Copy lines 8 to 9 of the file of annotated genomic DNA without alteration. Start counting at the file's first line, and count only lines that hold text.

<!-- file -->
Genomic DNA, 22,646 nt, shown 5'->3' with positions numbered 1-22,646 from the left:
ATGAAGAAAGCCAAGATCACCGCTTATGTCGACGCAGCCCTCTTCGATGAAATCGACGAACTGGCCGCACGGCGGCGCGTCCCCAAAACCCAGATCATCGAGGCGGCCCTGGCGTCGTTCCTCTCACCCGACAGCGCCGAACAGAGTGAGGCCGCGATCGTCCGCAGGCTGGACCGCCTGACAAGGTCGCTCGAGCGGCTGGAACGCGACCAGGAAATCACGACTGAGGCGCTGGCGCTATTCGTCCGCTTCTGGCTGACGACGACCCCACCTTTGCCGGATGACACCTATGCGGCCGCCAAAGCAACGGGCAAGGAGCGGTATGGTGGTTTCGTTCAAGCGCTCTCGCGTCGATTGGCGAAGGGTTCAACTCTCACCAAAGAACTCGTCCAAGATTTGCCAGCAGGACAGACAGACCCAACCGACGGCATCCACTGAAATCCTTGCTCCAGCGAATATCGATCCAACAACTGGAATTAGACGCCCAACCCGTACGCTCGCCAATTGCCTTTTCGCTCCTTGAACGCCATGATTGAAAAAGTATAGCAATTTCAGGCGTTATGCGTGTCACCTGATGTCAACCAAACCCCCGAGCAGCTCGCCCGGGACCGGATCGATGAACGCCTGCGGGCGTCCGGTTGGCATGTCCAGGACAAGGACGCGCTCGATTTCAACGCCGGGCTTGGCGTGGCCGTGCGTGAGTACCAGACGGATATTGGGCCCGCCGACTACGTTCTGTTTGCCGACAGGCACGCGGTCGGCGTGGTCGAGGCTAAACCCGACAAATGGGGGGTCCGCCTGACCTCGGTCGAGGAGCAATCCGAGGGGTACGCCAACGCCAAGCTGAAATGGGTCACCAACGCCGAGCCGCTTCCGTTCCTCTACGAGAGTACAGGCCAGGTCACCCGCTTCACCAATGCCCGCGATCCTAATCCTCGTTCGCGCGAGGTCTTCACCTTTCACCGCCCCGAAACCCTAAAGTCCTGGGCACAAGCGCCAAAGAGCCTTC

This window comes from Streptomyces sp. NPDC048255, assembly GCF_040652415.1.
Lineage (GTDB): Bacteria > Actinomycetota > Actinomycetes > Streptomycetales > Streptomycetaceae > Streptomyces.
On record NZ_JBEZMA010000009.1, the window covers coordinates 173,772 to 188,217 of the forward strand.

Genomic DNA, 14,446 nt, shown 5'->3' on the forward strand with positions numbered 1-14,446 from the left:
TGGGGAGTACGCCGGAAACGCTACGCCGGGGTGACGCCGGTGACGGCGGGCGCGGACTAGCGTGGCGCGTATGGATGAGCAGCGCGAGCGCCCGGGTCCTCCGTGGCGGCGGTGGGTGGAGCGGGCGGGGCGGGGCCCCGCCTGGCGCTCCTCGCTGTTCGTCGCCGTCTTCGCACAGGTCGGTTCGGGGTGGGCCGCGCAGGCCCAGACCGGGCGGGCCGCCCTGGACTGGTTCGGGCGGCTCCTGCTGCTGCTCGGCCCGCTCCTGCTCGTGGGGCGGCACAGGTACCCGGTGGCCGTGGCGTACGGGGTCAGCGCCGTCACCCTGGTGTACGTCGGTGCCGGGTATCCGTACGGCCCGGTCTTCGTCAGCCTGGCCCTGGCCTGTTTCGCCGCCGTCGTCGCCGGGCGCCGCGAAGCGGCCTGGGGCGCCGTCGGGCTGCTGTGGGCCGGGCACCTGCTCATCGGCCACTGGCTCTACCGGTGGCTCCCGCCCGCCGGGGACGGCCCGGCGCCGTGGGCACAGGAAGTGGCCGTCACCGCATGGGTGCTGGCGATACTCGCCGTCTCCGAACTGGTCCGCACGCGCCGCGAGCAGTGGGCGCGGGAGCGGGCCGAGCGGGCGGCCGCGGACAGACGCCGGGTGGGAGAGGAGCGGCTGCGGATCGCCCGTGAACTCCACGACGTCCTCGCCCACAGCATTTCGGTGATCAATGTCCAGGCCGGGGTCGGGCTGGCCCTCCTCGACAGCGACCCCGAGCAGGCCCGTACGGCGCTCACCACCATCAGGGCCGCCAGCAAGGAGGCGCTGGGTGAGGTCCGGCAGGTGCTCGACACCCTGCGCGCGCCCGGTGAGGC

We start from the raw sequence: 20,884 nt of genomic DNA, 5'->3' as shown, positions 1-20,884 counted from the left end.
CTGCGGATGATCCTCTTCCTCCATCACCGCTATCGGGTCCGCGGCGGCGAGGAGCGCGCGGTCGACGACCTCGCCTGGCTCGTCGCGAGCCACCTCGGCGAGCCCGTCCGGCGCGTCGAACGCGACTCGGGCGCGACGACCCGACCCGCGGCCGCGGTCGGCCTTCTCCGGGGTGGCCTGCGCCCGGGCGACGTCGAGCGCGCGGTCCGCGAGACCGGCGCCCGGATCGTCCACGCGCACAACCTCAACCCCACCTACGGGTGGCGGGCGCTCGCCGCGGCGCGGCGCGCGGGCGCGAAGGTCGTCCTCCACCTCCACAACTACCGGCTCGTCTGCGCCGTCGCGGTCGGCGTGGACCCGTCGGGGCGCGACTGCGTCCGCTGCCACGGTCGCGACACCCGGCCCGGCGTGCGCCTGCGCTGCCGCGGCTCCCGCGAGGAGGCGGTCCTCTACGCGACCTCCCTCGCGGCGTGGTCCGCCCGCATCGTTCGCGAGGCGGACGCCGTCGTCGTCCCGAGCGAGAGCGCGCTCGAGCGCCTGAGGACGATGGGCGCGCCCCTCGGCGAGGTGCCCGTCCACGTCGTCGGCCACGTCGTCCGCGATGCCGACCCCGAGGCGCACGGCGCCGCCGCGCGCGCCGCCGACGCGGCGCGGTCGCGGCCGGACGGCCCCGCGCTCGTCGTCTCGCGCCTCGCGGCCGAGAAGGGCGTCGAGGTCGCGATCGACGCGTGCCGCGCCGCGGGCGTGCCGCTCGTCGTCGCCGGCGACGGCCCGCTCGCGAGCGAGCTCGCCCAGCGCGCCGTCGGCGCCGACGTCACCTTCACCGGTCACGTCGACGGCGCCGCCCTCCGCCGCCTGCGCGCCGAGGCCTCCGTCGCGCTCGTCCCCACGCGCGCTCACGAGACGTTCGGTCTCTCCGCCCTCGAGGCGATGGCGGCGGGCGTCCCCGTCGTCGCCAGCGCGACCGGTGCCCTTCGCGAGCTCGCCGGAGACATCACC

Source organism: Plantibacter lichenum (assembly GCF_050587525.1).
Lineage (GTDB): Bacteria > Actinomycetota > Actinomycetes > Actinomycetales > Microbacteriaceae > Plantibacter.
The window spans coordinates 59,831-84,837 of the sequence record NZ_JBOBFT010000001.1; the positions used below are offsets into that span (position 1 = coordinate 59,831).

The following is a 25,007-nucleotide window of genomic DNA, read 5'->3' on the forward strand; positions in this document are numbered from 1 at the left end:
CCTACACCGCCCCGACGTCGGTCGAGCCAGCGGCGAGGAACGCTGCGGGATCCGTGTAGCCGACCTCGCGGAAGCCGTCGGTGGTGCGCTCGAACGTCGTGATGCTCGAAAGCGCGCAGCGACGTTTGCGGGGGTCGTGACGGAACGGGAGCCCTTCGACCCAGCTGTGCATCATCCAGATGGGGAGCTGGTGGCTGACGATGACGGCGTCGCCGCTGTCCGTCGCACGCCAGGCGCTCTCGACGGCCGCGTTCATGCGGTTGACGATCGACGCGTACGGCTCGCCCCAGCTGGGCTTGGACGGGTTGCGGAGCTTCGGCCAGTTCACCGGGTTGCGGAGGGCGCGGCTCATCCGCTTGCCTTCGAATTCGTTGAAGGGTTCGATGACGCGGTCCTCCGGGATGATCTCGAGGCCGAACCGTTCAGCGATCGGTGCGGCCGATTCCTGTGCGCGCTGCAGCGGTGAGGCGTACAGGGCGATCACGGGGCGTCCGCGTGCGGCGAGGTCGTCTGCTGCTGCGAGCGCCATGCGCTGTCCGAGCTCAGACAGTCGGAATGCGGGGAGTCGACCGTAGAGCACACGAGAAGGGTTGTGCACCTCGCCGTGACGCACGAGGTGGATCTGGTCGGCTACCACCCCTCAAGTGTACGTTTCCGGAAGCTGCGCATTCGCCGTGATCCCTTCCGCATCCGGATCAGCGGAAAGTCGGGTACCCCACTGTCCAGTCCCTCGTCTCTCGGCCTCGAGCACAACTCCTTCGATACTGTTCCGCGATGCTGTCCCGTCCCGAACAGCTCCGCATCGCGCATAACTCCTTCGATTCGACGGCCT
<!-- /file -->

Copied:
We start from the raw sequence: 20,884 nt of genomic DNA, 5'->3' as shown, positions 1-20,884 counted from the left end.
CTGCGGATGATCCTCTTCCTCCATCACCGCTATCGGGTCCGCGGCGGCGAGGAGCGCGCGGTCGACGACCTCGCCTGGCTCGTCGCGAGCCACCTCGGCGAGCCCGTCCGGCGCGTCGAACGCGACTCGGGCGCGACGACCCGACCCGCGGCCGCGGTCGGCCTTCTCCGGGGTGGCCTGCGCCCGGGCGACGTCGAGCGCGCGGTCCGCGAGACCGGCGCCCGGATCGTCCACGCGCACAACCTCAACCCCACCTACGGGTGGCGGGCGCTCGCCGCGGCGCGGCGCGCGGGCGCGAAGGTCGTCCTCCACCTCCACAACTACCGGCTCGTCTGCGCCGTCGCGGTCGGCGTGGACCCGTCGGGGCGCGACTGCGTCCGCTGCCACGGTCGCGACACCCGGCCCGGCGTGCGCCTGCGCTGCCGCGGCTCCCGCGAGGAGGCGGTCCTCTACGCGACCTCCCTCGCGGCGTGGTCCGCCCGCATCGTTCGCGAGGCGGACGCCGTCGTCGTCCCGAGCGAGAGCGCGCTCGAGCGCCTGAGGACGATGGGCGCGCCCCTCGGCGAGGTGCCCGTCCACGTCGTCGGCCACGTCGTCCGCGATGCCGACCCCGAGGCGCACGGCGCCGCCGCGCGCGCCGCCGACGCGGCGCGGTCGCGGCCGGACGGCCCCGCGCTCGTCGTCTCGCGCCTCGCGGCCGAGAAGGGCGTCGAGGTCGCGATCGACGCGTGCCGCGCCGCGGGCGTGCCGCTCGTCGTCGCCGGCGACGGCCCGCTCGCGAGCGAGCTCGCCCAGCGCGCCGTCGGCGCCGACGTCACCTTCACCGGTCACGTCGACGGCGCCGCCCTCCGCCGCCTGCGCGCCGAGGCCTCCGTCGCGCTCGTCCCCACGCGCGCTCACGAGACGTTCGGTCTCTCCGCCCTCGAGGCGATGGCGGCGGGCGTCCCCGTCGTCGCCAGCGCGACCGGTGCCCTTCGCGAGCTCGCCGGAGACATCACC